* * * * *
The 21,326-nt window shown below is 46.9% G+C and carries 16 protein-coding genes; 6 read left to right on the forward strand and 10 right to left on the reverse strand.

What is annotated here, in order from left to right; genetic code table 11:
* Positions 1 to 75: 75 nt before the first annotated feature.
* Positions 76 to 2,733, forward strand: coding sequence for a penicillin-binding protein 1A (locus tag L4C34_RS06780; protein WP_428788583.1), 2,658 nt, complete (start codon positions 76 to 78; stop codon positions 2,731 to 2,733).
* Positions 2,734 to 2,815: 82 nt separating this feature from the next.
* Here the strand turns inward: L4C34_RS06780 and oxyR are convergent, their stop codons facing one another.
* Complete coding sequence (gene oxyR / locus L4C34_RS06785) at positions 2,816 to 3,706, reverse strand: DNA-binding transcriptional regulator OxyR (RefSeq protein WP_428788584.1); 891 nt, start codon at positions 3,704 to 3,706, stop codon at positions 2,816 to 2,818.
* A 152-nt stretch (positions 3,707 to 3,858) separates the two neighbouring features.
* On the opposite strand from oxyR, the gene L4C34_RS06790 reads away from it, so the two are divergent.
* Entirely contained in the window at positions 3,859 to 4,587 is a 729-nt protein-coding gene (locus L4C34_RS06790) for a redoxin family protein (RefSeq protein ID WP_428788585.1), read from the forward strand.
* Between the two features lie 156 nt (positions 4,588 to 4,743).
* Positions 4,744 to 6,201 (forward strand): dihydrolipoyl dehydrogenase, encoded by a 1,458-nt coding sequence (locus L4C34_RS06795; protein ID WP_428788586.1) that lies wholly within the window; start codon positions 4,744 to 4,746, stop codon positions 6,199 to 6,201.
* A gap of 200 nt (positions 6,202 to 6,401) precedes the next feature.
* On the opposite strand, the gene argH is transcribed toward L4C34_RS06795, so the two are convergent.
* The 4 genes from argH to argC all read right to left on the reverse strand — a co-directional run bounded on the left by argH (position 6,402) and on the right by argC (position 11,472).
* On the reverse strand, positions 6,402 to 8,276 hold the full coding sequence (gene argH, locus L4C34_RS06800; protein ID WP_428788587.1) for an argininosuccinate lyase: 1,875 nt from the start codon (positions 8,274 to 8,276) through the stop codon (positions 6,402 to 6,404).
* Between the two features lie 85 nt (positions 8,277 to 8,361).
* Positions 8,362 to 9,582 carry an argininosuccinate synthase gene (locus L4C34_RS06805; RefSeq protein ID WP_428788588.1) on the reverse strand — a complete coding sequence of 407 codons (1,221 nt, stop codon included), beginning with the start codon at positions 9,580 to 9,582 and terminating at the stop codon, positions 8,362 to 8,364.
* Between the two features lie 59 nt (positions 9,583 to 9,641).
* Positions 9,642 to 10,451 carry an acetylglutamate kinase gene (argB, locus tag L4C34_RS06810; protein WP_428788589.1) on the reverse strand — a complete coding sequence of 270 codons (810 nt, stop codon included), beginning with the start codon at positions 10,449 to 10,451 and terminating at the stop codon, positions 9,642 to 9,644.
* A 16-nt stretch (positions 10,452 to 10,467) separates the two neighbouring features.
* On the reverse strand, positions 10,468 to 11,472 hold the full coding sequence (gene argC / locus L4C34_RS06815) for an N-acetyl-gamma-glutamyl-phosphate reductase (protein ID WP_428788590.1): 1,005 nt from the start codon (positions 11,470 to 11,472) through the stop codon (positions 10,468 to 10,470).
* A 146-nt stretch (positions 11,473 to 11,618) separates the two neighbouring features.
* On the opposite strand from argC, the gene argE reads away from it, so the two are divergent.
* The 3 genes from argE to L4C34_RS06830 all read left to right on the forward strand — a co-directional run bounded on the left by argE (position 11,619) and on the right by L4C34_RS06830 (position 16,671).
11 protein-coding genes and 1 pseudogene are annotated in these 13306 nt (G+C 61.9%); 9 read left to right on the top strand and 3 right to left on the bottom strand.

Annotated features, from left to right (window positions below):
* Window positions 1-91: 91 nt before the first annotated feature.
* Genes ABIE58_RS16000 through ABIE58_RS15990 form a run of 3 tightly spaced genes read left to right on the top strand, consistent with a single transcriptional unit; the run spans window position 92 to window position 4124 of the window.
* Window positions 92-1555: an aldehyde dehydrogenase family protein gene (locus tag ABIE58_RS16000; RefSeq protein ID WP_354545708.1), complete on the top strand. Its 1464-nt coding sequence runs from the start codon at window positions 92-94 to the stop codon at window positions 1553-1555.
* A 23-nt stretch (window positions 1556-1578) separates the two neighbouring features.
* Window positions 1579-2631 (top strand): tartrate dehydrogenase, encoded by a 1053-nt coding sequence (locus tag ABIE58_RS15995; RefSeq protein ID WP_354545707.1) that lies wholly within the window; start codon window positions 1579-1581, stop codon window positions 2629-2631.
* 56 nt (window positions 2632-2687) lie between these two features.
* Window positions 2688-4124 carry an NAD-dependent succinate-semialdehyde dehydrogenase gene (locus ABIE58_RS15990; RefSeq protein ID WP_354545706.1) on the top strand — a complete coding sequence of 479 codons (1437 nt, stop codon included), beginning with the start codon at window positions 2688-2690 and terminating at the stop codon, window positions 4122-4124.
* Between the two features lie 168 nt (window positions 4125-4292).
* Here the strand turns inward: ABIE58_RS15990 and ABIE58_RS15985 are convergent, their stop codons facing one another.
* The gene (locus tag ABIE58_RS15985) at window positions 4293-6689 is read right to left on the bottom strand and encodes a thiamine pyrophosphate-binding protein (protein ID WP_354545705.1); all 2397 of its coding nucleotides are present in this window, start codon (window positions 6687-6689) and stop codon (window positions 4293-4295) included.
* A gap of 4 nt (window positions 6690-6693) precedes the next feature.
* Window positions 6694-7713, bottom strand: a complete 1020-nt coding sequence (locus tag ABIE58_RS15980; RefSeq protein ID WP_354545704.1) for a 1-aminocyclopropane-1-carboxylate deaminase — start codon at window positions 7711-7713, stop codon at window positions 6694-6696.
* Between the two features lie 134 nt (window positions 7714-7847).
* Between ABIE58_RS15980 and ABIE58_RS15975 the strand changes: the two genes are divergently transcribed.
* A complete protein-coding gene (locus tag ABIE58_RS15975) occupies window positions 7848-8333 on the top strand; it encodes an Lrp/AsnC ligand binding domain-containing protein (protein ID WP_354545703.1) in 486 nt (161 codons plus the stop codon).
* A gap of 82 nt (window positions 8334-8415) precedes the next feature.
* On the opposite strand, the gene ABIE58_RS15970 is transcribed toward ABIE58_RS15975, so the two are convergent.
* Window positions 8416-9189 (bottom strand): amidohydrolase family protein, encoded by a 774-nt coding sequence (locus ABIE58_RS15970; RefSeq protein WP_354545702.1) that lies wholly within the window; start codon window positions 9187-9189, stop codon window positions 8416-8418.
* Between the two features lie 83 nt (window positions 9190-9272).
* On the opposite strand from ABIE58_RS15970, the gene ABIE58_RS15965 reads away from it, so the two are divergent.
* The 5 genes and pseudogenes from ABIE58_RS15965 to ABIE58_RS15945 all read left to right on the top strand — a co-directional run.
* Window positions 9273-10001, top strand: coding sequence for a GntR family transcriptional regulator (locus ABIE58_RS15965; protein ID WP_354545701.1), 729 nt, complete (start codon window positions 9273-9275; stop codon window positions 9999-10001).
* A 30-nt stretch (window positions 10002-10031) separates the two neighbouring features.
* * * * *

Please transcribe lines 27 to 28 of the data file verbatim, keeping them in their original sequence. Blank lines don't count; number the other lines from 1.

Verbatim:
Annotated features, from left to right (window positions below):
* Window positions 1-91: 91 nt before the first annotated feature.